When I entered Villanova University as a freshman, I have discovered that Chinese appreciation was in a very poor condition. The university’s Chinese Club was last seen to be active in 1997 and despite the “sorry state” of Chinese culture education in the university; no one was doing anything to have a remedy on it. No one even seemed to notice or care about the situation. I have always been pro-active. When I see something that does not work, I don’t merely react. I choose to act. Words and emotions are not enough. There must be action; there must be change.
Recalling my experiences of multi-cultural services offered in a mentoring club in my high school, I set out to reestablish the verve for Chinese culture in Villanova. I wanted to have a venue where Chinese students could gather and a place where non-Chinese students could learn Chinese and to appreciate Chinese culture. The way to do this seemed easy at first; reestablish the Chinese Club and let the pieces fall where they may. However, what was an easy task in my mind turned out to be something I would fight tooth and nail for.
The first problem came when I found that there weren’t enough people signed up in order to meet the university’s requirements for starting a club. It wouldn’t work. But this didn’t deter me. I contacted everyone I knew who could have even the least bit of interest in the club. I soon had enough potential members for us to start a club. However, no one was supporting me. The only Chinese professor in the university told me that I wouldn’t be able to do it. The actual number of people who were truly interested in the club was too small.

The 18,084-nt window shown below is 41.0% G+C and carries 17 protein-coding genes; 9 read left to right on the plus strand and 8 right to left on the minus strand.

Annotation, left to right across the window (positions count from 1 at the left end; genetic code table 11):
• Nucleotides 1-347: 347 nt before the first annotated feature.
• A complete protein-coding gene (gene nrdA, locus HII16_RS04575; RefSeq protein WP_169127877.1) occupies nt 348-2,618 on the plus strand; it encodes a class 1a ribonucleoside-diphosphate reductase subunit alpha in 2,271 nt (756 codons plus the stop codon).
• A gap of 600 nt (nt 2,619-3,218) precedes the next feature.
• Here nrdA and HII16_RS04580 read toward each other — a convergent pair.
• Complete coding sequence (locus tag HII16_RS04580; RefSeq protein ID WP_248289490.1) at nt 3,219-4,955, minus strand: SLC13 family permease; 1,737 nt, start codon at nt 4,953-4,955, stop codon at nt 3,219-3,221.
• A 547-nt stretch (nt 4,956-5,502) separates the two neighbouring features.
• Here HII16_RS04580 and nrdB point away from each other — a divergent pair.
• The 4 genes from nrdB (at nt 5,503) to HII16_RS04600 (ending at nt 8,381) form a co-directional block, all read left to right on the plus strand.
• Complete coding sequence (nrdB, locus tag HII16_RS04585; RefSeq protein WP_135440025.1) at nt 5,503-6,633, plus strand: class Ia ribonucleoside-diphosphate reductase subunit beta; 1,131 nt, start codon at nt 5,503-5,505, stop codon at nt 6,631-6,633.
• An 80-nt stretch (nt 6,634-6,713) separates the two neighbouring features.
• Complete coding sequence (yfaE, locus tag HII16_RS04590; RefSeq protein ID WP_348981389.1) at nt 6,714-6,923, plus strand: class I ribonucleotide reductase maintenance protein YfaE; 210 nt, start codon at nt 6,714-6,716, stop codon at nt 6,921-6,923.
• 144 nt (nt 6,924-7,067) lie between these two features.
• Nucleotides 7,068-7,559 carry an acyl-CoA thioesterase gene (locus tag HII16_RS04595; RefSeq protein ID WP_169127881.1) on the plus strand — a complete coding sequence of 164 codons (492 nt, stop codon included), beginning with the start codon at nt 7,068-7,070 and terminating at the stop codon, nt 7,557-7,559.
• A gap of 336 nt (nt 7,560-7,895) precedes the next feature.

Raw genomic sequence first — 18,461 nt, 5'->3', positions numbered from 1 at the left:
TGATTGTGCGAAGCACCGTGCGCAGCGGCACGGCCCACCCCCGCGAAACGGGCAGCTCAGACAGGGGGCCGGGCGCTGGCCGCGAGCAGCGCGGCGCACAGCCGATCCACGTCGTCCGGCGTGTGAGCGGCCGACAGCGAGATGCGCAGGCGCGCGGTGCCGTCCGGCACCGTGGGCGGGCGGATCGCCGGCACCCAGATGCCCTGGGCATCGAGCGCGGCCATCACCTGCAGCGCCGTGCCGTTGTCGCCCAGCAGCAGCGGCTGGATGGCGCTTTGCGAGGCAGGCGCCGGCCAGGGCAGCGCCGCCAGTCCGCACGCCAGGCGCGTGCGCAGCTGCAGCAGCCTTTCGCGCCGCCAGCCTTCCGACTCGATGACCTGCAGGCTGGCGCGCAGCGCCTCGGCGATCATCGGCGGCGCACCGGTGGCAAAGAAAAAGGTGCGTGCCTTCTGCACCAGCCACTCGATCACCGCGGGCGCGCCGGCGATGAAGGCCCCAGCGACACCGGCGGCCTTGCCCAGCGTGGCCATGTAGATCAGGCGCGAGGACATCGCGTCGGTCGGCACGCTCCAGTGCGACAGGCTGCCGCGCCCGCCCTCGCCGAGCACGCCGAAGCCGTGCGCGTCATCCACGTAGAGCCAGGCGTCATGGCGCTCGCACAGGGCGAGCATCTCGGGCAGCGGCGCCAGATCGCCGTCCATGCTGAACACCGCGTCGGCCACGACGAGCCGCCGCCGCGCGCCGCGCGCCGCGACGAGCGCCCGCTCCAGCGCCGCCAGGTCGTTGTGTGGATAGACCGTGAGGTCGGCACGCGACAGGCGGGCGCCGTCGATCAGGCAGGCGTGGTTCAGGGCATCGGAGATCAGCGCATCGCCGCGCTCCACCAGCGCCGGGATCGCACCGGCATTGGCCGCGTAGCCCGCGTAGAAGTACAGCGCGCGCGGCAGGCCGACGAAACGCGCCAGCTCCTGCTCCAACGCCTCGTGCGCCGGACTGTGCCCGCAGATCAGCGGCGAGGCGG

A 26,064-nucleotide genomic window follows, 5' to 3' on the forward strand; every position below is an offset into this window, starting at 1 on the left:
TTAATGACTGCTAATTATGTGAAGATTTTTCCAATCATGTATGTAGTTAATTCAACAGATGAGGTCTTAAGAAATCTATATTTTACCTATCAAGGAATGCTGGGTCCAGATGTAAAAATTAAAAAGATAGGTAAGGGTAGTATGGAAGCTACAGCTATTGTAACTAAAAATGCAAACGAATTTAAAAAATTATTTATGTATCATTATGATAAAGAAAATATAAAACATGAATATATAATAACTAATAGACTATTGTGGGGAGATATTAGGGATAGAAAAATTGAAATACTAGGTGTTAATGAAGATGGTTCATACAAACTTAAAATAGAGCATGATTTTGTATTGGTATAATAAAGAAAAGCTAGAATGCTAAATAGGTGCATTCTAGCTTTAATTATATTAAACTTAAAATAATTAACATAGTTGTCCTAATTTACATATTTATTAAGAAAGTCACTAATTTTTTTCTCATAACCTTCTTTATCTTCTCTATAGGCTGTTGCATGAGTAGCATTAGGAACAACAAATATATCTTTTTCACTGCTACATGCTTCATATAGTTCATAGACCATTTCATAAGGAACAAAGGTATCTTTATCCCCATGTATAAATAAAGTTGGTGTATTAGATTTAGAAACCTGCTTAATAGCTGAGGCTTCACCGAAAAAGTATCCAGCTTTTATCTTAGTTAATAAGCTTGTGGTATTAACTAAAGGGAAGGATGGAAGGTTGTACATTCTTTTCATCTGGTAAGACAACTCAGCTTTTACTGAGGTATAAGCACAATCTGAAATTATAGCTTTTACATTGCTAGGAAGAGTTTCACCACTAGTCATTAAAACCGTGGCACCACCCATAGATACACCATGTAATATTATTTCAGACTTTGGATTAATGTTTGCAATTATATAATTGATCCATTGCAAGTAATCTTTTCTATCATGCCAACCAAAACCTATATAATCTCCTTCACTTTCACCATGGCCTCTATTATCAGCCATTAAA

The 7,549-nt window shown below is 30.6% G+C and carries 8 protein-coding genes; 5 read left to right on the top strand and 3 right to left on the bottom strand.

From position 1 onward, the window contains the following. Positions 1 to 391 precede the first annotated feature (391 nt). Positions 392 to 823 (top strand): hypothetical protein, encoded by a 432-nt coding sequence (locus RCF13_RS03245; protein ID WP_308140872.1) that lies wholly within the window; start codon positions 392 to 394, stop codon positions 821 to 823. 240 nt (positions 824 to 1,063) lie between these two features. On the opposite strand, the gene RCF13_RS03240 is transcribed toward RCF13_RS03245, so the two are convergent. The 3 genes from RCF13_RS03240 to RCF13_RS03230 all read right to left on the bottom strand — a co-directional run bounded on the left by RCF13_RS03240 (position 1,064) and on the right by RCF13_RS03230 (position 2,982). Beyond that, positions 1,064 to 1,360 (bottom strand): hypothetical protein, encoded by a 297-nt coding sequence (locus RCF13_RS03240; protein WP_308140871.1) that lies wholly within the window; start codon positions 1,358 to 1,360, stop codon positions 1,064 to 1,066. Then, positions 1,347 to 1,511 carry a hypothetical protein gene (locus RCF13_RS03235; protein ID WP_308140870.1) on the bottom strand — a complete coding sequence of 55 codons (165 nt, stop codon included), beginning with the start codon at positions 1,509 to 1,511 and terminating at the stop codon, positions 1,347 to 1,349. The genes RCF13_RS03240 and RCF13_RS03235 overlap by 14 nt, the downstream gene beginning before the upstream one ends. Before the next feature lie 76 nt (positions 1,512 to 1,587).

It wouldn’t work. I had never done anything like this before but I was determined to make it work. I took it upon myself to do what needed to be done. I organized the necessary resources for the club and was able to find a room, a guiding professor, teaching and other materials, all of which would prove necessary for the club’s success. But again, my attempts proved to be for naught. People who were supposed to be helping took away from the efforts of the club. Instead of contributing they squabbled about leadership positions.
Fewer and fewer people went to the club. Again, it wouldn’t work. Again, I wouldn’t let the situation get the better of me. Moreover, there was even an incident that I confronted the upper class students because they say something against my culture and telling other classes that there is nothing good in knowing it. I tried to understand them but they push me to the limit; thus, they question why I wanted to rebuild the club when it was the least of the university and saying unpleasant words about my culture right before my face.
So what I did, I confronted them even though I knew the act itself will isolate me. I know that the people around me would not commend of what I did but in my own point of view, I just did the right thing. It is all right with me if they insult me personally but not my culture. I did it to protect and to promote my culture and to show that was what we should do. Anyways, it turned out to be good, so I am glad I did it. It further strengthened my abilities – leadership, organization skills. And I also made a lot of friends.
Using the internet as a tool, I made a web site and gathered interest about the club through online advertisements. Club membership soon grew. I did not give up and today, the Villanova Chinese Club is growing strong and considered to be a popular club in the university. No matter how hard it was in the beginning, despite many reasons for me to think that it wouldn’t work, I pushed and fought. In the end, the success of the Chinese Club has proven to be one of the most rewarding accomplishments I have ever known.